Zofran (ondansetron) is an FDA-approved medication for the treatment of nausea and vomiting associated with chemotherapy, radiation therapy, or surgery for cancer patients. It was developed in the mid-1980s by GlaxoSmithKline (GSK) in London. It received U.S. patent protection in 1987 and a use patent in 1998. The FDA approved the drug in January of 1991 to treat nausea and vomiting in cancer patients. The first generic versions of Zofran were approved by the FDA in late 2006.
In 2005 Zofran was the 20th highest-selling brand name drug in the United States. OB/GYN doctors were the most frequent prescribers of Zofran in 2005. According to the FDA, they accounted for approximately 23% of dispensed prescriptions. Oncology doctors only accounted for about 9% of the prescriptions in that same year.
In 2012, GSK pled guilty to the unlawful promotion of certain prescription medications, including Zofran, among other illegal activities. These include failure to report certain safety information and false price reporting. The Department of Justice required the company to pay $3 billion in both criminal and civil damages. GSK paid over $1 billion alone in regards to the off-labeled promotion and kickbacks of Zofran and other medications. The off-label civil settlement also resolved four pending lawsuits in the federal court.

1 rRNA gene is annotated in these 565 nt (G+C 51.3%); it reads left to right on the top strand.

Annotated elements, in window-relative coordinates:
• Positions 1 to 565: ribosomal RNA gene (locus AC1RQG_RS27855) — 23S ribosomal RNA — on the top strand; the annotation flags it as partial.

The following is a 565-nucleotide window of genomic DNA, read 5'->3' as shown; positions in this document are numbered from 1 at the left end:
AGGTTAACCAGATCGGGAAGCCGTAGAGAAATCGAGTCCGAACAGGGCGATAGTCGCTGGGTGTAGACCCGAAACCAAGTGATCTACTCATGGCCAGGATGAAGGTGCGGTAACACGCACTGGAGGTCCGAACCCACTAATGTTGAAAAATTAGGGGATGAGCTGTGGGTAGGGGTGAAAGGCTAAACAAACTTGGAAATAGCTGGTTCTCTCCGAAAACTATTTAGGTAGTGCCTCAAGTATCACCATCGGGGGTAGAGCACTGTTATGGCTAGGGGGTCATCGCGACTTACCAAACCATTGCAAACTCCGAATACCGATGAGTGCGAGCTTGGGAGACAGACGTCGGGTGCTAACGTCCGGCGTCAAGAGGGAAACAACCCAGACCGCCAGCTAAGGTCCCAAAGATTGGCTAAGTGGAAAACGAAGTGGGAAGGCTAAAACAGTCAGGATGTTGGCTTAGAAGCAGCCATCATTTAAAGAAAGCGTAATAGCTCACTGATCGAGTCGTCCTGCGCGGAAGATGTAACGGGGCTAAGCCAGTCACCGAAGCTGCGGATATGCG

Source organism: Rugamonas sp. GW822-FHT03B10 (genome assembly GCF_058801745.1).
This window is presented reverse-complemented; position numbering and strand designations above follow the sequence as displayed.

Multiple studies have been conducted on small samples of pregnant women who took Zofran when pregnant. There are contradicting studies as this time with certain studies indicating there are no greater risks associated with taking the drug; however, other studies have indicated higher risks of heart defects and cleft palates.